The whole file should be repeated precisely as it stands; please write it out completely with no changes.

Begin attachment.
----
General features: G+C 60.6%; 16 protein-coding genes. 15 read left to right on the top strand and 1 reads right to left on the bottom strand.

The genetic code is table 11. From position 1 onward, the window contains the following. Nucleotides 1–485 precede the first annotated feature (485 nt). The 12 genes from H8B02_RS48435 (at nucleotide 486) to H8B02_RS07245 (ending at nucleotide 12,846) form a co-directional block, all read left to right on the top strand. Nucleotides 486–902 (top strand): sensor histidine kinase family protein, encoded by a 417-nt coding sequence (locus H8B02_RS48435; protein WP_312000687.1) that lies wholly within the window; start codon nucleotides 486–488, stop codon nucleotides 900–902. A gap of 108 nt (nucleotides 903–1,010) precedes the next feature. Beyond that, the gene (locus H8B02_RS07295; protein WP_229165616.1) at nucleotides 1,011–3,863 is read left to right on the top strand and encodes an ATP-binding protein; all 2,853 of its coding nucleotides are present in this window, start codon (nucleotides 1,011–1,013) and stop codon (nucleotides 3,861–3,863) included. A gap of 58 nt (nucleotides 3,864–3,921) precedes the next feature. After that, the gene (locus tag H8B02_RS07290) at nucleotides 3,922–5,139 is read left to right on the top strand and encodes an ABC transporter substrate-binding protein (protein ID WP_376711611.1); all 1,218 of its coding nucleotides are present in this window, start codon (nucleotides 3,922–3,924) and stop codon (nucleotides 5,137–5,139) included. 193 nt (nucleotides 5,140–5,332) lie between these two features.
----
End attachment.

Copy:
General features: G+C 60.6%; 16 protein-coding genes. 15 read left to right on the top strand and 1 reads right to left on the bottom strand.

The genetic code is table 11. From position 1 onward, the window contains the following. Nucleotides 1–485 precede the first annotated feature (485 nt). The 12 genes from H8B02_RS48435 (at nucleotide 486) to H8B02_RS07245 (ending at nucleotide 12,846) form a co-directional block, all read left to right on the top strand. Nucleotides 486–902 (top strand): sensor histidine kinase family protein, encoded by a 417-nt coding sequence (locus H8B02_RS48435; protein WP_312000687.1) that lies wholly within the window; start codon nucleotides 486–488, stop codon nucleotides 900–902. A gap of 108 nt (nucleotides 903–1,010) precedes the next feature. Beyond that, the gene (locus H8B02_RS07295; protein WP_229165616.1) at nucleotides 1,011–3,863 is read left to right on the top strand and encodes an ATP-binding protein; all 2,853 of its coding nucleotides are present in this window, start codon (nucleotides 1,011–1,013) and stop codon (nucleotides 3,861–3,863) included. A gap of 58 nt (nucleotides 3,864–3,921) precedes the next feature. After that, the gene (locus tag H8B02_RS07290) at nucleotides 3,922–5,139 is read left to right on the top strand and encodes an ABC transporter substrate-binding protein (protein ID WP_376711611.1); all 1,218 of its coding nucleotides are present in this window, start codon (nucleotides 3,922–3,924) and stop codon (nucleotides 5,137–5,139) included. 193 nt (nucleotides 5,140–5,332) lie between these two features.